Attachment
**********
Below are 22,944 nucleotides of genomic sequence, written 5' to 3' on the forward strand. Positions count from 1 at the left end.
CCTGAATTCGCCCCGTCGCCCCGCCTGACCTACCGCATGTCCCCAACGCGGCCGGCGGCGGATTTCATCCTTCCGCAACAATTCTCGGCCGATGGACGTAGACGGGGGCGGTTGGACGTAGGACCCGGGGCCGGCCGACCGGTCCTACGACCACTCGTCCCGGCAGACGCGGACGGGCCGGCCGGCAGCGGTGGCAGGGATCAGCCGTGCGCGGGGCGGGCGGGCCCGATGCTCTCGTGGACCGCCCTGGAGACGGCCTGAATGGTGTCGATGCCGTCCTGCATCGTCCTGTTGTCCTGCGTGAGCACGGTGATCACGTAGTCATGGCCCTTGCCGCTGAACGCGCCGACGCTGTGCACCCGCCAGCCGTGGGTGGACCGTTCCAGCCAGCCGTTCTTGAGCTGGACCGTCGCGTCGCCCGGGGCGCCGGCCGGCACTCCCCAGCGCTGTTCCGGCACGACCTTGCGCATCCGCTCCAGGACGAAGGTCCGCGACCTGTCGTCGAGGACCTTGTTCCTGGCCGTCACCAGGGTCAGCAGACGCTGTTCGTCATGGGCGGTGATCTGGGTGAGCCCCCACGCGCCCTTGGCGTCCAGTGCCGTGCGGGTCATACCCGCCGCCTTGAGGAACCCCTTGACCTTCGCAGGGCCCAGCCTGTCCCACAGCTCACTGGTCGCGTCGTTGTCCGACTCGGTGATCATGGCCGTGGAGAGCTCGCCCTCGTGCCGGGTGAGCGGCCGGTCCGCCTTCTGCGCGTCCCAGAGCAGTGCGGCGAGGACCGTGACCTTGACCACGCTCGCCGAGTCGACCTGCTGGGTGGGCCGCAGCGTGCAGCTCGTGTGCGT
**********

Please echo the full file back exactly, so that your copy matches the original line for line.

Below are 22,944 nucleotides of genomic sequence, written 5' to 3' on the forward strand. Positions count from 1 at the left end.
CCTGAATTCGCCCCGTCGCCCCGCCTGACCTACCGCATGTCCCCAACGCGGCCGGCGGCGGATTTCATCCTTCCGCAACAATTCTCGGCCGATGGACGTAGACGGGGGCGGTTGGACGTAGGACCCGGGGCCGGCCGACCGGTCCTACGACCACTCGTCCCGGCAGACGCGGACGGGCCGGCCGGCAGCGGTGGCAGGGATCAGCCGTGCGCGGGGCGGGCGGGCCCGATGCTCTCGTGGACCGCCCTGGAGACGGCCTGAATGGTGTCGATGCCGTCCTGCATCGTCCTGTTGTCCTGCGTGAGCACGGTGATCACGTAGTCATGGCCCTTGCCGCTGAACGCGCCGACGCTGTGCACCCGCCAGCCGTGGGTGGACCGTTCCAGCCAGCCGTTCTTGAGCTGGACCGTCGCGTCGCCCGGGGCGCCGGCCGGCACTCCCCAGCGCTGTTCCGGCACGACCTTGCGCATCCGCTCCAGGACGAAGGTCCGCGACCTGTCGTCGAGGACCTTGTTCCTGGCCGTCACCAGGGTCAGCAGACGCTGTTCGTCATGGGCGGTGATCTGGGTGAGCCCCCACGCGCCCTTGGCGTCCAGTGCCGTGCGGGTCATACCCGCCGCCTTGAGGAACCCCTTGACCTTCGCAGGGCCCAGCCTGTCCCACAGCTCACTGGTCGCGTCGTTGTCCGACTCGGTGATCATGGCCGTGGAGAGCTCGCCCTCGTGCCGGGTGAGCGGCCGGTCCGCCTTCTGCGCGTCCCAGAGCAGTGCGGCGAGGACCGTGACCTTGACCACGCTCGCCGAGTCGACCTGCTGGGTGGGCCGCAGCGTGCAGCTCGTGTGCGT